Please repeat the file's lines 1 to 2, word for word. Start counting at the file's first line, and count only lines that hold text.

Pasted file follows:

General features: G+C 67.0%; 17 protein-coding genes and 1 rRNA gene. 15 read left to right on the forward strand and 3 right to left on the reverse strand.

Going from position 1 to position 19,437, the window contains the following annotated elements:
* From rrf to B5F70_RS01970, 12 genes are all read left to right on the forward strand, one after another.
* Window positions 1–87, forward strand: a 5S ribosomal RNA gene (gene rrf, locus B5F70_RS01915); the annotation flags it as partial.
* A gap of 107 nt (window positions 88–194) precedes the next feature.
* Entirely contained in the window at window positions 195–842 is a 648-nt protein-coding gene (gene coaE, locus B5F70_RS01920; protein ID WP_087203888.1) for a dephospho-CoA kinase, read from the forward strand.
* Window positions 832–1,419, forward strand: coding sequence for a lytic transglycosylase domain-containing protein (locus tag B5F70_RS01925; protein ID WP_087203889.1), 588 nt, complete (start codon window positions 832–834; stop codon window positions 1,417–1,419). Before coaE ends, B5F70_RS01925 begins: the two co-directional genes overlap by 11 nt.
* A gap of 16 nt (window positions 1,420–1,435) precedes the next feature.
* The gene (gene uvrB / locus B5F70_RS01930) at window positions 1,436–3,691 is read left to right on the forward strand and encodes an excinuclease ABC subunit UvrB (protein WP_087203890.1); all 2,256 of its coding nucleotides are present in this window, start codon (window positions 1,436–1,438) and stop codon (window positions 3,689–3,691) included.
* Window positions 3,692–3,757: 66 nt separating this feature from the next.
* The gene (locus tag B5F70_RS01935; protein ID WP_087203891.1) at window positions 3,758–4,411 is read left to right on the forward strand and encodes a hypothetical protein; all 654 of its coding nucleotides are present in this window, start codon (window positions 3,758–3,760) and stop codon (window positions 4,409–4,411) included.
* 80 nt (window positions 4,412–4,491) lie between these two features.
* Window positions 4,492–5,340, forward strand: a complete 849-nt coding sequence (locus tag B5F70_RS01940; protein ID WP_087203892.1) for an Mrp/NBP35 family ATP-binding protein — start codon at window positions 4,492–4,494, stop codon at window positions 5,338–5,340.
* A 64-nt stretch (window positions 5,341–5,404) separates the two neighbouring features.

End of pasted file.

General features: G+C 67.0%; 17 protein-coding genes and 1 rRNA gene. 15 read left to right on the forward strand and 3 right to left on the reverse strand.

Going from position 1 to position 19,437, the window contains the following annotated elements: